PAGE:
Imagine an aircraft that can take off and land vertically, but isn’t a helicopter. It has an intelligent pilot, but there’s no human being sitting at the controls. Boeing has propelled itself into the world of futuristic aircraft with its acquisition of Aurora Flight Sciences.
Boeing announced on Friday that it will acquire Aurora Flight Sciences Corporation, a company that specialises in advanced robotic aircraft. Aurora already has an impressive portfolio of autonomous aircraft, including vehicles it has been working on with Uber for its flying taxi project.
Much of Aurora’s business in the past has been with the U.S. Military, namely DARPA (The Defense Advanced Research Projects Agency) and NASA. Its aircraft have attracted interest (and funding) mainly due to its advanced Vertical Takeoff and Landing (VTOL) technology, with the small company beating out Boeing and Lockheed Martin last year to build the VTOL X-Plane for DARPA.
What does Boeing plan to do with this technology? The organisation’s press release doesn’t reveal much, but there’s speculation that the acquisition will help bolster Boeing’s own expertise in autonomous aircraft and VTOL tech, with most of that knowledge being funnelled into military aircraft. On the civilian side, the combination of autonomous piloting and VTOL technology are ideal for finally developing the drone taxis we’ve been hoping for. It is unclear whether Aurora will continue to work with Uber on this project.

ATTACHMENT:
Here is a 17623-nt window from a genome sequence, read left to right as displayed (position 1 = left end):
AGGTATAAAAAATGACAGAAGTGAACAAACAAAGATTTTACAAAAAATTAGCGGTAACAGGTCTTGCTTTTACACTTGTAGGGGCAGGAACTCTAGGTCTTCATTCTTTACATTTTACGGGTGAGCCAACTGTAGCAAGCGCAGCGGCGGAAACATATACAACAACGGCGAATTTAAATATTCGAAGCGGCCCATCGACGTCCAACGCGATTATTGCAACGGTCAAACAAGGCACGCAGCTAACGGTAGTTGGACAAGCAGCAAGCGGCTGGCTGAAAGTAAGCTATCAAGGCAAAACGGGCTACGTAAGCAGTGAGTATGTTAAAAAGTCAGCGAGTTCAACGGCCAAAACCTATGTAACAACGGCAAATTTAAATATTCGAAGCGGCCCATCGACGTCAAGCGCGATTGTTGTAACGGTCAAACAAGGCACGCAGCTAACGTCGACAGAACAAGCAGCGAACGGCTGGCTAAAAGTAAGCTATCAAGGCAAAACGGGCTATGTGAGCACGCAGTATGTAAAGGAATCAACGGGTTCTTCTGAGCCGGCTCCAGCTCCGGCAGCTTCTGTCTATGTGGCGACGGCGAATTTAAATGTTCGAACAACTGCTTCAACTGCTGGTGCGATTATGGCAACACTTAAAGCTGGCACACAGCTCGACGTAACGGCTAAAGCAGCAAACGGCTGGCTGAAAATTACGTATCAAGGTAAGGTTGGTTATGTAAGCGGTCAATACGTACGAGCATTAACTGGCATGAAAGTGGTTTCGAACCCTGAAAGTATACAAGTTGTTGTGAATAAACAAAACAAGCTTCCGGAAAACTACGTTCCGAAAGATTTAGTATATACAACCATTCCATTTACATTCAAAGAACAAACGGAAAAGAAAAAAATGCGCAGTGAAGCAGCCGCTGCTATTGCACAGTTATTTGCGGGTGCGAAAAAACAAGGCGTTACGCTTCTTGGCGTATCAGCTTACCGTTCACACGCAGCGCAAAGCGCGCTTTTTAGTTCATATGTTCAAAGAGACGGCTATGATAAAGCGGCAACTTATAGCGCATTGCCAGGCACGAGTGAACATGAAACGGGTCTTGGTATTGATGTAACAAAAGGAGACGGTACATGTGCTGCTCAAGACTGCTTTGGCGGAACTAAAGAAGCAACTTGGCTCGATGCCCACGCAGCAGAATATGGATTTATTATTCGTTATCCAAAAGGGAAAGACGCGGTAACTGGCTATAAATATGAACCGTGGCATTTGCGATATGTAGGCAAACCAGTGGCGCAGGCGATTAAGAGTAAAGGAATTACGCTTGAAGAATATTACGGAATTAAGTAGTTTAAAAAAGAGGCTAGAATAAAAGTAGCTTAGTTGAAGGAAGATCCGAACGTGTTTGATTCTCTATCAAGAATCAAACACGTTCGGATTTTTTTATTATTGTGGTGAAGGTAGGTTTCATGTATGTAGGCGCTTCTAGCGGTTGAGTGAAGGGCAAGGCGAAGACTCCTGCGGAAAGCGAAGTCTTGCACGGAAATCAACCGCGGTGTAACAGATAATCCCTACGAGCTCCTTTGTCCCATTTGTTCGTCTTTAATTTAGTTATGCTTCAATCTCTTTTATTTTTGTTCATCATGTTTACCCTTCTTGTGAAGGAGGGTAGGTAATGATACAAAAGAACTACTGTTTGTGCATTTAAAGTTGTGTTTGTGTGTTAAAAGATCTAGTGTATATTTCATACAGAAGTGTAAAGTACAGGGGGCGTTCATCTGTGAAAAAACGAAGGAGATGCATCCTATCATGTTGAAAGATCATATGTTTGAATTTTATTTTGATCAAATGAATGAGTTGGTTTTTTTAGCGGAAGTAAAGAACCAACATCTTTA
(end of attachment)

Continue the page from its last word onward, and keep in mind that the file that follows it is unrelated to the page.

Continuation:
A report in the Wall Street Journal notes that the acquisition is likely to have an impact on the jet maker’s supply chain long before it produces self-flying planes: “The technology includes … machine learning capability, which could be used to make industrial operations more efficient. Aurora produces composite parts for aircraft and other vehicles, potentially a big attraction to Boeing as it looks to take greater command of its supply chain.”
In other news this week:
Air France Testing Blockchain Technology
- Air France KLM’s engineering and maintenance division is evaluating the potential for Blockchain to become its new digital ledger for managing replacement parts on in-service aircraft.
- A spokesperson noted that Blockchain’s resilience, traceability, integrity and disintermediation are well suited to the aviation supply chain.
Elon Musk On Track To Win Solar Battery Bet
- Elon Musk has announced that Tesla has reached the halfway point of construction on the “world’s biggest battery” in South Australia.
- The company has a 100-day deadline to complete the construction of a 100-megawatt battery array, or it will build it for free.
- The batteries, expected to power 30,000 homes, were commissioned as an innovative solution to an ongoing energy crisis in South Australia.
Image credit: Aurora Flight Sciences